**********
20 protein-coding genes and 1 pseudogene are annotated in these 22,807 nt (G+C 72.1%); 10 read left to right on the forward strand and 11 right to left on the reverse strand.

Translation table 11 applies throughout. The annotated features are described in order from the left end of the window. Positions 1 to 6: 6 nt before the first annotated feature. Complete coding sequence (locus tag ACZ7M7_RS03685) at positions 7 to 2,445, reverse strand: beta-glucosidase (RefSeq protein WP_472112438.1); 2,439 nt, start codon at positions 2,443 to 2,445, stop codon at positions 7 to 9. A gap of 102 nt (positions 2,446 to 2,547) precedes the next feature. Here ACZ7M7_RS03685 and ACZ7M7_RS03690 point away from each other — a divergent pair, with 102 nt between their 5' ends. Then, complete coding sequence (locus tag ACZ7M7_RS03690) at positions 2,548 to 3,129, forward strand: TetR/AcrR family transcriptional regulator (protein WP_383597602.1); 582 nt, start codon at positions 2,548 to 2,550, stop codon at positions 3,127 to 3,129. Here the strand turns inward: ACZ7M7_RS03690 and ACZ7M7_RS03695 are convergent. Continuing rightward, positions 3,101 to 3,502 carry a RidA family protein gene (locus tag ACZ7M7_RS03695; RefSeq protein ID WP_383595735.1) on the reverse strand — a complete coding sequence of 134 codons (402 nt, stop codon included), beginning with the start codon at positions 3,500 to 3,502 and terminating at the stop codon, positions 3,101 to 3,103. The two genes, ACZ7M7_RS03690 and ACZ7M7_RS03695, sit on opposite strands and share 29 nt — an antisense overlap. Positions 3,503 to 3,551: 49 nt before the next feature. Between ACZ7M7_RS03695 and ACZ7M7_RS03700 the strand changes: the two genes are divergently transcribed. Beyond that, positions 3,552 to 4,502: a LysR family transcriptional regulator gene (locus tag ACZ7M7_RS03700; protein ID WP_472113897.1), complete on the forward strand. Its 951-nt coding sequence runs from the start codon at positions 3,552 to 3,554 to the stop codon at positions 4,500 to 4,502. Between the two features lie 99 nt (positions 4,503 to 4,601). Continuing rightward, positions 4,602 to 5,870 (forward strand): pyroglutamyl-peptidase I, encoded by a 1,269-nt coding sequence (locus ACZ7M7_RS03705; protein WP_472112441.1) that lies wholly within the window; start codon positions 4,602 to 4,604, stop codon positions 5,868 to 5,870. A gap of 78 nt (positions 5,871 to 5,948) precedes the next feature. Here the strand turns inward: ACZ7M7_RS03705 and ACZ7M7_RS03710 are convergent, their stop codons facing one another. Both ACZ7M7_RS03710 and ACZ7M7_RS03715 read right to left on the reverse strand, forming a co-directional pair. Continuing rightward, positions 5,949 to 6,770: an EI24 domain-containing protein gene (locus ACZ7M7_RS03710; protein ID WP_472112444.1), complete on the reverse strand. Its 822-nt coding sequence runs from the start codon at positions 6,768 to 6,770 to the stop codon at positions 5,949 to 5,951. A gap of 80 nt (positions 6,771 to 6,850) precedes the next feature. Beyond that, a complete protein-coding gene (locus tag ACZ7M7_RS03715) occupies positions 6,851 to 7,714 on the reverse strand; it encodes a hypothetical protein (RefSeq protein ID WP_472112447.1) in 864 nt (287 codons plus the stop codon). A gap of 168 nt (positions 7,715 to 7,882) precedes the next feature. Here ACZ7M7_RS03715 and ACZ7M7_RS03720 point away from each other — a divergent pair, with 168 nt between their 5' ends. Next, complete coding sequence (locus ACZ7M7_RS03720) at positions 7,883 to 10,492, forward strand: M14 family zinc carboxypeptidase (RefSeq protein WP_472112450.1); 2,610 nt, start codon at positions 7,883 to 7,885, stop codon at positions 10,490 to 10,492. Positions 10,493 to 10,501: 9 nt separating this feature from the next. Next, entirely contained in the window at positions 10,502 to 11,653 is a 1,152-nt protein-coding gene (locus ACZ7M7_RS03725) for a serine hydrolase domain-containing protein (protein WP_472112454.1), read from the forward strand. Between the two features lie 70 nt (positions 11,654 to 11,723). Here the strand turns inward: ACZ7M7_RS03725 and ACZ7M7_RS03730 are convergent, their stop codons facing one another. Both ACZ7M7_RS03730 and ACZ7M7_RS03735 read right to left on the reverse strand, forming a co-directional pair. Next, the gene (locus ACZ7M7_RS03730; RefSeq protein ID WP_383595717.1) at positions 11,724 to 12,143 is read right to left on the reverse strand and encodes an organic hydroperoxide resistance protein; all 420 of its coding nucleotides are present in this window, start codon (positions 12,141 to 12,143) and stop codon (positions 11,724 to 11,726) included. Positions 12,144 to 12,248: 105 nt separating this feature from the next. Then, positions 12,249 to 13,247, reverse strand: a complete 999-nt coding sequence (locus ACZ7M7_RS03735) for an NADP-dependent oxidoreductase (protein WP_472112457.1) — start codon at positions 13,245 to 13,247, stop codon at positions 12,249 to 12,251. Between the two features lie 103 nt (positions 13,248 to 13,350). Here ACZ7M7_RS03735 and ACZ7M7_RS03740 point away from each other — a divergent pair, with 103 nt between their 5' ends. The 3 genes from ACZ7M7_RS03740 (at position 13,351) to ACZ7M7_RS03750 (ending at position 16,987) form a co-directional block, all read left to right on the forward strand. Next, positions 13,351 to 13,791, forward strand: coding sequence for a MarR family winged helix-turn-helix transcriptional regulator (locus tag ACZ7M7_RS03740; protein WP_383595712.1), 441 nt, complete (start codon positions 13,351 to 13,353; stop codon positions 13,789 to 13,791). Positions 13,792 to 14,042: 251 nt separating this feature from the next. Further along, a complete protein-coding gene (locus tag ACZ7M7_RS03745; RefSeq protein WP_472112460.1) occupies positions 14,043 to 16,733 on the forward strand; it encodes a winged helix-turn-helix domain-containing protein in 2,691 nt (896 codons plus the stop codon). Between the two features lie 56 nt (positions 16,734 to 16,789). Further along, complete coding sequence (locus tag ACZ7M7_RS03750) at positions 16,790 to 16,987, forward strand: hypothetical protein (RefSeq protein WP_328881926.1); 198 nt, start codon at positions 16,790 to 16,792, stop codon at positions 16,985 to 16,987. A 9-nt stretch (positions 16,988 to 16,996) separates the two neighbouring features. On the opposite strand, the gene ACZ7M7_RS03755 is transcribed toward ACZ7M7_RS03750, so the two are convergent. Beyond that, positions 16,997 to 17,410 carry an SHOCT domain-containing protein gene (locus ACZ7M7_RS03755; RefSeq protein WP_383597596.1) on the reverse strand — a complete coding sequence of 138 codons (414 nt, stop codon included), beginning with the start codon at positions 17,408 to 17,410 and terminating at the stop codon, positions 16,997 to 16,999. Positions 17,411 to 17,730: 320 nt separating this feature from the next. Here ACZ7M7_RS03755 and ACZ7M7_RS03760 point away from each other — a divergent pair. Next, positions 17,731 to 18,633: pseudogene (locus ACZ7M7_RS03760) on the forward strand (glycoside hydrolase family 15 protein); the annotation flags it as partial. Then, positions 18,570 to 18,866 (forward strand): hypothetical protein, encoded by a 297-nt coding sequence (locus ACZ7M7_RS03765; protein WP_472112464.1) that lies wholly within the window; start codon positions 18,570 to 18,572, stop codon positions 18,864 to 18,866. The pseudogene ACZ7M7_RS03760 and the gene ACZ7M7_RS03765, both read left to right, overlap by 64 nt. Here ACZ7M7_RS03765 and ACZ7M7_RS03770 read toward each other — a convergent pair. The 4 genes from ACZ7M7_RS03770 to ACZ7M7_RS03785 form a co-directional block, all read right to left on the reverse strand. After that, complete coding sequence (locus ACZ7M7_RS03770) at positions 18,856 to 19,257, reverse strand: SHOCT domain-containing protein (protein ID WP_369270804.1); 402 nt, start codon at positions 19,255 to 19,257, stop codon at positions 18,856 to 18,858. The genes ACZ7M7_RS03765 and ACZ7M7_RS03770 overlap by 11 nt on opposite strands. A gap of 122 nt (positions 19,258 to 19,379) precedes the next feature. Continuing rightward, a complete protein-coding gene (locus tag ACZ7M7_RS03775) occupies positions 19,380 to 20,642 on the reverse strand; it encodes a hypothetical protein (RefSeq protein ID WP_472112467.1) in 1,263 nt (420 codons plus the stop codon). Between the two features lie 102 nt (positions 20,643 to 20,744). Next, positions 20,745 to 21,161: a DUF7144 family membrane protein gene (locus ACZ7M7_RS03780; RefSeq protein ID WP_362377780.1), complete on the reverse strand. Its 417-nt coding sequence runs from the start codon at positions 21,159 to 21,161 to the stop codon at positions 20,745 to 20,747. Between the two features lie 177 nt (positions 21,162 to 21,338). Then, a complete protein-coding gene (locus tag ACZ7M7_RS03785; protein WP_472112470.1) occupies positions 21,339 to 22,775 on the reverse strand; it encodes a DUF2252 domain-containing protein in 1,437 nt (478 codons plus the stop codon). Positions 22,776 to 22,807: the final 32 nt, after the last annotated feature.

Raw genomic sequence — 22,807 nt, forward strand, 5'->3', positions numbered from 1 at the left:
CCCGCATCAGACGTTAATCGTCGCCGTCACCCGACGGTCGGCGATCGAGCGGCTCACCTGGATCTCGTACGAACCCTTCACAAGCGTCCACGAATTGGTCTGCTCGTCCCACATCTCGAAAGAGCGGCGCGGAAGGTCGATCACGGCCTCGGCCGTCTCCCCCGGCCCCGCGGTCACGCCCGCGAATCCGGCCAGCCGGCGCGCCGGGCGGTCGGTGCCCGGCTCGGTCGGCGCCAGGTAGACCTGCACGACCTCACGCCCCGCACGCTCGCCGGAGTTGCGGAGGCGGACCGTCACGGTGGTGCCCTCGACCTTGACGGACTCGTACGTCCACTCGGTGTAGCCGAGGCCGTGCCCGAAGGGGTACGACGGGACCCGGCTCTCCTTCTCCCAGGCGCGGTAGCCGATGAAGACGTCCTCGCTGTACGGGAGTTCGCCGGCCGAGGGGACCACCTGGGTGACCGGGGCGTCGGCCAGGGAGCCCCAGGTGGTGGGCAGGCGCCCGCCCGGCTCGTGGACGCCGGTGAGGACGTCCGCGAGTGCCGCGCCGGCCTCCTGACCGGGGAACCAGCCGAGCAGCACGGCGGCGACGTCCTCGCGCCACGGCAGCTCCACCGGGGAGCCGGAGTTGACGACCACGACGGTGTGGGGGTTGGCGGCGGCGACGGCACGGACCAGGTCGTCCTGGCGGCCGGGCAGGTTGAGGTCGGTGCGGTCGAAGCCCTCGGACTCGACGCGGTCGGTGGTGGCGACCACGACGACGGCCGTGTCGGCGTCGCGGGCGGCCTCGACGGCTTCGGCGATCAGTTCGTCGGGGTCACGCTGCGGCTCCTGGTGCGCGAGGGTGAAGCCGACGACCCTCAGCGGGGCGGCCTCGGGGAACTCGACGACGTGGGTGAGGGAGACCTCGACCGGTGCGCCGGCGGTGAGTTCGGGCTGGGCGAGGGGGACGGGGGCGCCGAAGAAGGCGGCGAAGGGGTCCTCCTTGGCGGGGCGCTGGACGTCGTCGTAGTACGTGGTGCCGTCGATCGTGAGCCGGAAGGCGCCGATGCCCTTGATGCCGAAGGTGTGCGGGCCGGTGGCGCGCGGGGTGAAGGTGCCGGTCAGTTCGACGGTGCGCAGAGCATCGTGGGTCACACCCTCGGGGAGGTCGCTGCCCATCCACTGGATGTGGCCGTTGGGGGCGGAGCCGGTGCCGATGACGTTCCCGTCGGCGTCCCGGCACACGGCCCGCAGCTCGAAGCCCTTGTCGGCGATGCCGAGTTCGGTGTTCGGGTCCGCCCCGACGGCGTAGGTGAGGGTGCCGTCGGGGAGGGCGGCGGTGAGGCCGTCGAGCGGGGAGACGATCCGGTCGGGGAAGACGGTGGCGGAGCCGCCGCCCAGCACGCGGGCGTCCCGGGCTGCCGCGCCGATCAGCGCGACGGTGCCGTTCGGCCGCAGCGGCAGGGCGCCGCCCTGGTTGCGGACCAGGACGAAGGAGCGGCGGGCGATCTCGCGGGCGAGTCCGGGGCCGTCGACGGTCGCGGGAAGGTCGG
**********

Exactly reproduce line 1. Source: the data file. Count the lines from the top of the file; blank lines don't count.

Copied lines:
20 protein-coding genes and 1 pseudogene are annotated in these 22,807 nt (G+C 72.1%); 10 read left to right on the forward strand and 11 right to left on the reverse strand.